CEO Robert Kyncl reveals Warner Music is creating a superfan app

CEO Robert Kyncl reveals Warner Music is creating a superfan app

Warner Music Group CEO Robert Kyncl has revealed that the major is developing a superfan app.

It’s part of WMG's plans to invest savings made from staffing cuts into music and technology to accelerate growth. The job reductions of approximately 10% (around 600 people) will see the major exiting its owned and operated media properties.

Kyncl was speaking at Web Summit, a conference in Doha for business and tech leaders from around the world. He was joined onstage by global star and newly signed Warner Music artist Nora Fatehi to discuss the opportunities in music.

In January, Kyncl unveiled his long-term strategy for Warner, calling 2024 “The Year of The Next 10”.  As part of those plans, he said “both artists and super fans want deeper relationships, and it’s an area that is relatively untapped and under monetized.”

Music Week highlighted the focus on superfans in last year’s Goldman Sachs Music In The Air report, which estimates that there is a $4.2 billion market opportunity. Major labels are currently focusing on that income stream, particularly at a time when streaming growth may have peaked in key markets.

"I firmly believe in the power of a superfan,” Kynlc told the Web Summit audience. 

While it’s early days for the app, the Warner Music boss is clearly excited about the initiative.

“So something we're working on at Warner are these direct to superfan experiences,” he said. “I've assembled a team of incredible technology talent who are working on an app where artists can connect directly with their superfans, who are generally the people that consume the most and spend the most… and we’re focused on making sure that artists get data on these superfans.”

He added: “Music is omnipresent, it's everywhere. Artists want to work with every single platform… they don't want to optimise just for one platform over another. So a solution like this for superfans has to be a cross-platform solution. We, as a record label, are in a perfect position to do that because we work with all of the platforms. Historically, we haven't had the technology talent to do this, but now we do. It's an exciting piece of work that will launch later this year."

New signing Nora Fatehi responded: “This sounds exciting… sign me up for this one.”

I firmly believe in the power of a superfan

Robert Kyncl

Kyncl also addressed the impact of AI, a subject he’s tackled in previous speeches and on Warner Music earnings calls.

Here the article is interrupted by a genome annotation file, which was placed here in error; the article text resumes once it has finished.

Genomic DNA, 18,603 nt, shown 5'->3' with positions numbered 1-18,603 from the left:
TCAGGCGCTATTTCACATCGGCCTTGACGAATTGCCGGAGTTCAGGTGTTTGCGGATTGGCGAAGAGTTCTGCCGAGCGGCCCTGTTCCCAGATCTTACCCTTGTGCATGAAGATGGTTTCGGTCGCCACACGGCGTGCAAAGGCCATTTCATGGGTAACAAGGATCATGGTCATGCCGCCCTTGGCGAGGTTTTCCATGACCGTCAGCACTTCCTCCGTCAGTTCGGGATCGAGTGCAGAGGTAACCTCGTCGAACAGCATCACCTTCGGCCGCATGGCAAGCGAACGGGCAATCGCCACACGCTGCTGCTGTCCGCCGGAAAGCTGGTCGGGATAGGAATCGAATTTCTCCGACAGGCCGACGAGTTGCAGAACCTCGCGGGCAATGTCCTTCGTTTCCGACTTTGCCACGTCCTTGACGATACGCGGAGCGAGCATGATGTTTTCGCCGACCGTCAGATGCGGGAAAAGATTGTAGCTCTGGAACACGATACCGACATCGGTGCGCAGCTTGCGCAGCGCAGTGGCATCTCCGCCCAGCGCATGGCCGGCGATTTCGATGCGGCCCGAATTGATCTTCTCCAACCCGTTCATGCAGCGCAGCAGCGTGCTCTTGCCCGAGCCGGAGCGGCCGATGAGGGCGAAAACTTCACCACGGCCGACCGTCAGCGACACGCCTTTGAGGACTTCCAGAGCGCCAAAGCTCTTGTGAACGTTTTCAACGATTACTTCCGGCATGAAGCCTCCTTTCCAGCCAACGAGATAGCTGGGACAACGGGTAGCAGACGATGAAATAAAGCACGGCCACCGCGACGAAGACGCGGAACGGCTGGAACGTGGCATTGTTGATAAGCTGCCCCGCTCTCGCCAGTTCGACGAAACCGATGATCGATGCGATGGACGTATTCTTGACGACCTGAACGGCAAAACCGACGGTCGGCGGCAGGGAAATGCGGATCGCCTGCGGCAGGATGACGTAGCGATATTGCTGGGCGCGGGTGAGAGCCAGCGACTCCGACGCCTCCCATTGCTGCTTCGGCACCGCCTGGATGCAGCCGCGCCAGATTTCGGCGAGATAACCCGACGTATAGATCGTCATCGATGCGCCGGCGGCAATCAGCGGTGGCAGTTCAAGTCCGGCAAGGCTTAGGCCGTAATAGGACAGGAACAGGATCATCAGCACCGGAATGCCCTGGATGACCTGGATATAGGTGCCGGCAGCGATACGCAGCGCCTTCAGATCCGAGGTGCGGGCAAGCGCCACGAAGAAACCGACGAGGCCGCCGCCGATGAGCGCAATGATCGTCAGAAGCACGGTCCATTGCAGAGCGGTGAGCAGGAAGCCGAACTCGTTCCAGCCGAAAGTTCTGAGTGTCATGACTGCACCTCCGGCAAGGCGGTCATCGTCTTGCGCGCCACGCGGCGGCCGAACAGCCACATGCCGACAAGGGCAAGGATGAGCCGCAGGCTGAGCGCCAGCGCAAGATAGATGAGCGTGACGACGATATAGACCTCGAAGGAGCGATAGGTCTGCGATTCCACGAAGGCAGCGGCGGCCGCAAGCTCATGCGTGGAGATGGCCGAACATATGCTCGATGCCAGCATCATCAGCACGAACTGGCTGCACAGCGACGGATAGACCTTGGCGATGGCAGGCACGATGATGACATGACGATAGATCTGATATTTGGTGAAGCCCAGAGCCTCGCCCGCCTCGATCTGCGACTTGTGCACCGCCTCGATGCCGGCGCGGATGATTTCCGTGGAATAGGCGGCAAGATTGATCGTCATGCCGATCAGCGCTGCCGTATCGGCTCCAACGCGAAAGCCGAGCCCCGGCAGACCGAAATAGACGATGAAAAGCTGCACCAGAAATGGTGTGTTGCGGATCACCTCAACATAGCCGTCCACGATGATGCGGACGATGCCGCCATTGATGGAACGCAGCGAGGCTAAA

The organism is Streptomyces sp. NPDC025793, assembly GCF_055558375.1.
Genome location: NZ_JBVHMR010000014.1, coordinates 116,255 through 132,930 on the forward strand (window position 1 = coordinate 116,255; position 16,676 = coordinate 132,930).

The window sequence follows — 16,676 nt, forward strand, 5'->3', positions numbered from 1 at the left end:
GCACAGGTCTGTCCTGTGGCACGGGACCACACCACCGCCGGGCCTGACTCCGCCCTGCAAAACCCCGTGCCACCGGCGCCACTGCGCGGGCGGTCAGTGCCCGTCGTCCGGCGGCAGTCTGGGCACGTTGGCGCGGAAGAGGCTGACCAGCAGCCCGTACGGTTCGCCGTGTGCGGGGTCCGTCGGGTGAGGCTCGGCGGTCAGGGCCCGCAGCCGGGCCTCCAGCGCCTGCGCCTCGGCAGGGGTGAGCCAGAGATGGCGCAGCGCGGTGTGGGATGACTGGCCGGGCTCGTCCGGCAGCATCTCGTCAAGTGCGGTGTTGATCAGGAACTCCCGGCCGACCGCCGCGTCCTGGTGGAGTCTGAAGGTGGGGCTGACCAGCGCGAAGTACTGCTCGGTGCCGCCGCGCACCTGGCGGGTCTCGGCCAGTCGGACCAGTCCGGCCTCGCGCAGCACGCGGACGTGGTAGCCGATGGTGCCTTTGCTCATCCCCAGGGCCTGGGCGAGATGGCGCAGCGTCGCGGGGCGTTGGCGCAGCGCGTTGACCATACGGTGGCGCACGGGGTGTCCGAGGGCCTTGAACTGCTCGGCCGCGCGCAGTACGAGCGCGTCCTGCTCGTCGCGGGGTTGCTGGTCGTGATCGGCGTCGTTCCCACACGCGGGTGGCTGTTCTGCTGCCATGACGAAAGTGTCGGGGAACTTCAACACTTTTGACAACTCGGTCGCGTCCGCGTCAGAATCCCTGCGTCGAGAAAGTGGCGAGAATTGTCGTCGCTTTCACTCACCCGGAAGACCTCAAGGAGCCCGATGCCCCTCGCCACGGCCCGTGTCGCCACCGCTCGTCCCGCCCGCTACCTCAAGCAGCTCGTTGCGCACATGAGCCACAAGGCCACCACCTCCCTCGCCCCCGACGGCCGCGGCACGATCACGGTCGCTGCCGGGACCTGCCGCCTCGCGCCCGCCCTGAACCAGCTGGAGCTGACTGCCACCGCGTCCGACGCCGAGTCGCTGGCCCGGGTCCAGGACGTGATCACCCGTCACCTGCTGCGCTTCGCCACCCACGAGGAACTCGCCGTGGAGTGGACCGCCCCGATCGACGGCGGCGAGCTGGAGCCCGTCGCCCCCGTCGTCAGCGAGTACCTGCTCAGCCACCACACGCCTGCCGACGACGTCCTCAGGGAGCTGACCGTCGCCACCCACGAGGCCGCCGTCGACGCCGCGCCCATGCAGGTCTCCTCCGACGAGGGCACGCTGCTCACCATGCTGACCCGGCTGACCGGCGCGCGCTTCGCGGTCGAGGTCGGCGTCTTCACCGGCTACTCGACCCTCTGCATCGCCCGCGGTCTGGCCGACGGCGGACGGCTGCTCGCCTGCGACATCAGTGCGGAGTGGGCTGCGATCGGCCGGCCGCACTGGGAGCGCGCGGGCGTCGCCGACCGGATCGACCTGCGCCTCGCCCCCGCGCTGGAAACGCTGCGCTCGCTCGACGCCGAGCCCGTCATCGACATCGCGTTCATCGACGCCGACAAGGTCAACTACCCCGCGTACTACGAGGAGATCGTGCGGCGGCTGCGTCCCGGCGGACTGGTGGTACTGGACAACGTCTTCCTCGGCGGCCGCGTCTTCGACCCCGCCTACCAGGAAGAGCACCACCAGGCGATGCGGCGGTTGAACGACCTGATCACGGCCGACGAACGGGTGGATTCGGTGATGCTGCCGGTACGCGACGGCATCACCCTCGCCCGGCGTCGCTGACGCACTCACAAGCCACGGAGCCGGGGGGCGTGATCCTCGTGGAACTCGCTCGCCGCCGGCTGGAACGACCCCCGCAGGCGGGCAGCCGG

“We’re focused on working with the digital service providers to make sure that they handle content created by AI responsibly,” he said. “Control, attribution and monetisation are at the core of our discussions with them. We also work with the generative AI engines… and we work with governments on regulation that continues to enable AI’s development, but at the same time, protects people's identity and their voice.”

With MENA/North Africa identified as a high-growth region by the IFPI in its previous global report, Kyncl spoke about the major’s ambitions.

"Even from my time before Warner while at YouTube, I saw tremendous opportunity in the region,” he said. “The music market here is growing twice as fast as it is growing globally. And there are tremendous opportunities because currently, it's quite under-monetised from a music subscription standpoint, relative to other parts of the world."

He added: "WMG acquired a company here a couple of years ago, Qanawat, that is doing really well and we're also currently the market leader in music here."

At a time when the industry is evolving and streaming distribution has become more accessible, Warner Music’s CEO also took the opportunity to speak up for the role of the record label.

“When distribution got democratised, everyone can publish,” he said. “And whenever everyone can publish, it's wonderful because everyone has a chance. But it also means there's unlimited and growing noise, which means it's harder to sustain your success. It's harder to grow your success. And when that happens, suddenly the thing that enabled you starts working against you. And so the role that we play is to help turn the tide and help artists break through the clutter on a global scale.”

He added: “We have a global infrastructure... with marketing and promotions teams in many countries. That’s what it takes to create a global star, if you want to do it on a sustained basis. You need to understand the ignition cities or countries… and how demand on the internet grows. We collect all of that data from digital service providers… so we can analyse and see how demand is moving. Then we can tailor our marketing campaigns for an artist based on the genre that they're in and their goals. That’s something only a large music company can do because of the global resources that we have. And I'm excited to keep investing into this expanding global demand for content. And it's not just traffic from America to the rest of the world. It's from everywhere, to everywhere... the global trade routes.”


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